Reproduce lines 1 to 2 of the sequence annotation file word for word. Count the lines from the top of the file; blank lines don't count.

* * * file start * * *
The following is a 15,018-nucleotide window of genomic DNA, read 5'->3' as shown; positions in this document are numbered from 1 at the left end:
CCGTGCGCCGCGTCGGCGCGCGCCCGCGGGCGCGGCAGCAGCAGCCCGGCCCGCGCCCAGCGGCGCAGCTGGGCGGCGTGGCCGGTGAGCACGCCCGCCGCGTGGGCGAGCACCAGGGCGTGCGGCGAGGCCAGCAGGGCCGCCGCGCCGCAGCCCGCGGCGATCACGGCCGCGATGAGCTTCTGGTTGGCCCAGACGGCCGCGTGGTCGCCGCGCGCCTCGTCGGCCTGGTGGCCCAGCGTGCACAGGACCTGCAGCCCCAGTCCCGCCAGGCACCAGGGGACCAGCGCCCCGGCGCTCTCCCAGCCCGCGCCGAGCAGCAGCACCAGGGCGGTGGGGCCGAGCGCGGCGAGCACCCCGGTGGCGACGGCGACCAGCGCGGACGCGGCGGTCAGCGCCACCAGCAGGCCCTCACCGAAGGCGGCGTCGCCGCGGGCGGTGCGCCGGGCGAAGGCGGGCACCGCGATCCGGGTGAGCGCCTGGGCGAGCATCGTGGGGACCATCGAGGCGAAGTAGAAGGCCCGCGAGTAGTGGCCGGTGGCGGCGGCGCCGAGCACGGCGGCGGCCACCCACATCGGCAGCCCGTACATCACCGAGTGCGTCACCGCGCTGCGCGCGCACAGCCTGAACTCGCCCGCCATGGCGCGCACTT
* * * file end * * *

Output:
The following is a 15,018-nucleotide window of genomic DNA, read 5'->3' as shown; positions in this document are numbered from 1 at the left end:
CCGTGCGCCGCGTCGGCGCGCGCCCGCGGGCGCGGCAGCAGCAGCCCGGCCCGCGCCCAGCGGCGCAGCTGGGCGGCGTGGCCGGTGAGCACGCCCGCCGCGTGGGCGAGCACCAGGGCGTGCGGCGAGGCCAGCAGGGCCGCCGCGCCGCAGCCCGCGGCGATCACGGCCGCGATGAGCTTCTGGTTGGCCCAGACGGCCGCGTGGTCGCCGCGCGCCTCGTCGGCCTGGTGGCCCAGCGTGCACAGGACCTGCAGCCCCAGTCCCGCCAGGCACCAGGGGACCAGCGCCCCGGCGCTCTCCCAGCCCGCGCCGAGCAGCAGCACCAGGGCGGTGGGGCCGAGCGCGGCGAGCACCCCGGTGGCGACGGCGACCAGCGCGGACGCGGCGGTCAGCGCCACCAGCAGGCCCTCACCGAAGGCGGCGTCGCCGCGGGCGGTGCGCCGGGCGAAGGCGGGCACCGCGATCCGGGTGAGCGCCTGGGCGAGCATCGTGGGGACCATCGAGGCGAAGTAGAAGGCCCGCGAGTAGTGGCCGGTGGCGGCGGCGCCGAGCACGGCGGCGGCCACCCACATCGGCAGCCCGTACATCACCGAGTGCGTCACCGCGCTGCGCGCGCACAGCCTGAACTCGCCCGCCATGGCGCGCACTT